Guest Blogger: Ana López Furst

Ana López Furst shares some out-of-town spots to go biking in.




One of my favourite activities is riding my bike.

I’ve lived in the northern suburbs since I was a small child and one day, not too long ago,  I became a northern suburbs blondey (a fake one, I must confess). At least that´s what a good friend of mine likes saying – and laughing at! But I don´t mind… I keep biking and he keeps waiting for the bus.

This sarcastic expression refers that some northern suburbs in Buenos Aires are considered upper-class areas. Blonde hair here is associated to Saxon “aristocratic” races, foreign to our mainly aboriginal-Spanish-Italian origins, and many wealthy families chose this area for their “weekend houses”.

That said, I’m really thankful my parents once decided to move out of the city as I honestly, don´t think I could ever make it back.


My schooldays were spent coming and going around beautiful Vicente López neighborhood. Walking along its beautiful tree lined streets and avenues all those years, together with my mom´s love for gardens and green, made me the nature lover I became.

I was never very sporty, but as a young mother I discovered the possibility of biking my girl to kindergarten instead of using my car for just a dozen blocks – and that was how it all started.

Not hard to imagine the freedom a bike may bring: no parking, you make it through every little space, no gas needed, almost no maintenance expenses, you take care of the environment, you burn some of those pastries you just had (well, unless some of them!), it helps your legs look toned and even longer (that’s good when you are only 5.18 feet tall) and it is good for your health!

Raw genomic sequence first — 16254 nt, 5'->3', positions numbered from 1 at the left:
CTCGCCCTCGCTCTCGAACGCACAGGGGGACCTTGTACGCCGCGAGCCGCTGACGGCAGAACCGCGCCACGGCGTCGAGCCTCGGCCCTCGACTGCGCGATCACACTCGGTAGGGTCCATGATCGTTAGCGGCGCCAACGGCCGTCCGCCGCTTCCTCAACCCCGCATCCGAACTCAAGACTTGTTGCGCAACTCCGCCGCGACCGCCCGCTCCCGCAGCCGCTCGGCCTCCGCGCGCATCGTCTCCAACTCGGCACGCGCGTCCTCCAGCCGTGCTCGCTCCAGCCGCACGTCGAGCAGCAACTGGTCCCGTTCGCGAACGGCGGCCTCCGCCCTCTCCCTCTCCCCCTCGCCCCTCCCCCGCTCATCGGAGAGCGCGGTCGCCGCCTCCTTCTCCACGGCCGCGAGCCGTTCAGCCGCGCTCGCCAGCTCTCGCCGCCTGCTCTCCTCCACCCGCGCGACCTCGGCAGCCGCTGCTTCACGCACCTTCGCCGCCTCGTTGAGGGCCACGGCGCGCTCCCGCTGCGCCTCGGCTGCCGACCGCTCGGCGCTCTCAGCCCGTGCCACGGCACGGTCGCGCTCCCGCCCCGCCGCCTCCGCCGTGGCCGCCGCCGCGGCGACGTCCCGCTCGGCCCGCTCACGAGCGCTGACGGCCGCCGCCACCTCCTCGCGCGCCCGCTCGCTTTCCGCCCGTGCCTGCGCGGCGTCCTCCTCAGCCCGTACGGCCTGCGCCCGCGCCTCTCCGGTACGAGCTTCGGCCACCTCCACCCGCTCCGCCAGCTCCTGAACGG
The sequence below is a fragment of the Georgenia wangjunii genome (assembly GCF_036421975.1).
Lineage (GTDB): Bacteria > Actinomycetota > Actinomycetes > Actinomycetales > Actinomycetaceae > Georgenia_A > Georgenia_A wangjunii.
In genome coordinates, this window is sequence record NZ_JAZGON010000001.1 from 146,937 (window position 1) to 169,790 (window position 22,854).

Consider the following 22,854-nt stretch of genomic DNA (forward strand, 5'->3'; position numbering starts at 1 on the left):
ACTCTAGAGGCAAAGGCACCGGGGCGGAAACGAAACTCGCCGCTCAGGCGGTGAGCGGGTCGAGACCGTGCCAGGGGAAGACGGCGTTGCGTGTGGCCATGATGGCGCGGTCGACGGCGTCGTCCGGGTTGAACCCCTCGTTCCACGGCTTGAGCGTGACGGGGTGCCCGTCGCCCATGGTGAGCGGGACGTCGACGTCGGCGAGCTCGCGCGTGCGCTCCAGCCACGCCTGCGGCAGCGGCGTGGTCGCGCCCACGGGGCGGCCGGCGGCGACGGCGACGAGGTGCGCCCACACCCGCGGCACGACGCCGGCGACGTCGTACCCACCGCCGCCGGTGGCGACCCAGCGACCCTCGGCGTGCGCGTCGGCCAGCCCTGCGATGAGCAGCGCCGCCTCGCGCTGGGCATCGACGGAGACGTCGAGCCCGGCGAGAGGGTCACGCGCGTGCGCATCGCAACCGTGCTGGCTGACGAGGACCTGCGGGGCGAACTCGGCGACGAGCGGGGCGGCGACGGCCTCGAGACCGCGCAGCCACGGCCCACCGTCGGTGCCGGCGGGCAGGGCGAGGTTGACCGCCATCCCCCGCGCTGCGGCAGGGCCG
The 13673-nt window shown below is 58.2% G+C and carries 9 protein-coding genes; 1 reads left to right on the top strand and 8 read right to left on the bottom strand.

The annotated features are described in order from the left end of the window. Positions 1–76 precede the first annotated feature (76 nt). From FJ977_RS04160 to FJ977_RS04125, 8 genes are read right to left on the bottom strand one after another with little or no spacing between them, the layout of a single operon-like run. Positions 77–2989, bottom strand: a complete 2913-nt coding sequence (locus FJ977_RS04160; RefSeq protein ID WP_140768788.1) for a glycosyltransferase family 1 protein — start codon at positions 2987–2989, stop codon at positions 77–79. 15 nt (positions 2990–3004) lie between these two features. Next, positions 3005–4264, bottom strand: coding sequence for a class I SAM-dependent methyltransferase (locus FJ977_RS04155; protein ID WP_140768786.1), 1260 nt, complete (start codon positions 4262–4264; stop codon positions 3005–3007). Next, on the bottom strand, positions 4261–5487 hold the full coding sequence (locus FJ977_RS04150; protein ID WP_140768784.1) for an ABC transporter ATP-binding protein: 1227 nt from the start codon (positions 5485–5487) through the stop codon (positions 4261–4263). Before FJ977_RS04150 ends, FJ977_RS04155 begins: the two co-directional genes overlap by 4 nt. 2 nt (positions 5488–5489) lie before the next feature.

I have always thought it is a pity tourists usually don´t visit this areas. If you are fond of nature and serene picturesque settings, you shouldn’t miss it. Lots of  companies offer  bike rental in Buenos Aires, renting per hour, half day, full day… they even bring it to your hotel door! So, no excuses!

Perhaps you’ve heard of Santa Fe. This long avenue, changing its name several times, will take you straight into Vicente López, the first neighborhood adjacent to Buenos Aires City, and then into Olivos, Martínez, Acasusso and San Isidro. However, no doubt I suggest you make it north following Libertador Gral. San Martín Avenue, which will offer you nicer views of parks along its way (please always remember to be extremely careful with traffic, carry helmets and a lock to secure your bike while enjoying a coffee, lunch, ice-cream or a beer at one of the many spots you can visit).

The landscape won’t be the same everywhere around, for sure, and the best to be seen is by the coast line, between the trails of Mitre railway line and the river itself (Río de La Plata), because, yes! there are very nice coastal spots to be enjoyed right by the river too, with amazing views of the city during clear days!


Beautiful pebble stone streets and a hundred greens will greet you: Tipas (tipuana tipu), Jacarandás and Palo Borrachos (ceiba speciosa), also Ombúes (phitolacca dioica) and some palms are easy to find down town and could be considered the most abundant in Buenos Aires, while when you adventure into this area you will discover many others dressing the streets, as the perfect outfit for a most enjoyable ride – autumn will add amazing bonus of yellows and ochres up and down).